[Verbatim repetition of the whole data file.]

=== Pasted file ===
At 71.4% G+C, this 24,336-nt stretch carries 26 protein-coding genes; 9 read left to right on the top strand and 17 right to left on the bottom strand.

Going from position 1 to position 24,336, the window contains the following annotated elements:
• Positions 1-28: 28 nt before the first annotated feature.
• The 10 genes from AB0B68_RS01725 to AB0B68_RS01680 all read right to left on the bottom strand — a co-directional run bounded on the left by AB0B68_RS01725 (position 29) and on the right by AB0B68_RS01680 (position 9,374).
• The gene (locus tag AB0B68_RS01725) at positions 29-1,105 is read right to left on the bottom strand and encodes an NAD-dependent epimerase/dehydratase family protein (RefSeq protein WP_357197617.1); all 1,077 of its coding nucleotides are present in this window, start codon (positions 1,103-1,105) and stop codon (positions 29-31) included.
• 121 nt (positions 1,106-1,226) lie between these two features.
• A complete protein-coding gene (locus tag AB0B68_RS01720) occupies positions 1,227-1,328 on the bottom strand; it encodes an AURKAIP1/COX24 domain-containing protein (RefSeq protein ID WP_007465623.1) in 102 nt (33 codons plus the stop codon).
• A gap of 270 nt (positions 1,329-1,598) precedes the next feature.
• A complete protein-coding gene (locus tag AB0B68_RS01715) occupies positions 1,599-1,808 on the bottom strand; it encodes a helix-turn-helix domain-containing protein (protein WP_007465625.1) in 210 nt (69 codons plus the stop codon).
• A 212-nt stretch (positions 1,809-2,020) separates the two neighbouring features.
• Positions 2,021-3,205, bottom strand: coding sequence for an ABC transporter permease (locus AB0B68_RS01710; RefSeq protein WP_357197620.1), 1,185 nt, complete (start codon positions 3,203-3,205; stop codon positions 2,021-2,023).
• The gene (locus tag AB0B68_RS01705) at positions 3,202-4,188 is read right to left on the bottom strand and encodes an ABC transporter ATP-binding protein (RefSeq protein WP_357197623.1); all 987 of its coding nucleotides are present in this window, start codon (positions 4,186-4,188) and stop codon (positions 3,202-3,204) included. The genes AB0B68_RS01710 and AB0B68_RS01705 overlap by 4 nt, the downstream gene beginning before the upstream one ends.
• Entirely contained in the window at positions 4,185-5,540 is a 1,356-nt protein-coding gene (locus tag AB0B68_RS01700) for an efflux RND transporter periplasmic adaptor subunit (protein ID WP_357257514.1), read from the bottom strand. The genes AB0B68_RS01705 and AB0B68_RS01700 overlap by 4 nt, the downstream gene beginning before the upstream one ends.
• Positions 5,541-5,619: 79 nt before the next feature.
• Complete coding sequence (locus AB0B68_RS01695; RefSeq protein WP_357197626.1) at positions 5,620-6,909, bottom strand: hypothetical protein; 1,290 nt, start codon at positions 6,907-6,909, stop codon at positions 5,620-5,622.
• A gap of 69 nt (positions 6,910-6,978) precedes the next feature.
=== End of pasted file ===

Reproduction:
At 71.4% G+C, this 24,336-nt stretch carries 26 protein-coding genes; 9 read left to right on the top strand and 17 right to left on the bottom strand.

Going from position 1 to position 24,336, the window contains the following annotated elements:
• Positions 1-28: 28 nt before the first annotated feature.
• The 10 genes from AB0B68_RS01725 to AB0B68_RS01680 all read right to left on the bottom strand — a co-directional run bounded on the left by AB0B68_RS01725 (position 29) and on the right by AB0B68_RS01680 (position 9,374).
• The gene (locus tag AB0B68_RS01725) at positions 29-1,105 is read right to left on the bottom strand and encodes an NAD-dependent epimerase/dehydratase family protein (RefSeq protein WP_357197617.1); all 1,077 of its coding nucleotides are present in this window, start codon (positions 1,103-1,105) and stop codon (positions 29-31) included.
• 121 nt (positions 1,106-1,226) lie between these two features.
• A complete protein-coding gene (locus tag AB0B68_RS01720) occupies positions 1,227-1,328 on the bottom strand; it encodes an AURKAIP1/COX24 domain-containing protein (RefSeq protein ID WP_007465623.1) in 102 nt (33 codons plus the stop codon).
• A gap of 270 nt (positions 1,329-1,598) precedes the next feature.
• A complete protein-coding gene (locus tag AB0B68_RS01715) occupies positions 1,599-1,808 on the bottom strand; it encodes a helix-turn-helix domain-containing protein (protein WP_007465625.1) in 210 nt (69 codons plus the stop codon).
• A 212-nt stretch (positions 1,809-2,020) separates the two neighbouring features.
• Positions 2,021-3,205, bottom strand: coding sequence for an ABC transporter permease (locus AB0B68_RS01710; RefSeq protein WP_357197620.1), 1,185 nt, complete (start codon positions 3,203-3,205; stop codon positions 2,021-2,023).
• The gene (locus tag AB0B68_RS01705) at positions 3,202-4,188 is read right to left on the bottom strand and encodes an ABC transporter ATP-binding protein (RefSeq protein WP_357197623.1); all 987 of its coding nucleotides are present in this window, start codon (positions 4,186-4,188) and stop codon (positions 3,202-3,204) included. The genes AB0B68_RS01710 and AB0B68_RS01705 overlap by 4 nt, the downstream gene beginning before the upstream one ends.
• Entirely contained in the window at positions 4,185-5,540 is a 1,356-nt protein-coding gene (locus tag AB0B68_RS01700) for an efflux RND transporter periplasmic adaptor subunit (protein ID WP_357257514.1), read from the bottom strand. The genes AB0B68_RS01705 and AB0B68_RS01700 overlap by 4 nt, the downstream gene beginning before the upstream one ends.
• Positions 5,541-5,619: 79 nt before the next feature.
• Complete coding sequence (locus AB0B68_RS01695; RefSeq protein WP_357197626.1) at positions 5,620-6,909, bottom strand: hypothetical protein; 1,290 nt, start codon at positions 6,907-6,909, stop codon at positions 5,620-5,622.
• A gap of 69 nt (positions 6,910-6,978) precedes the next feature.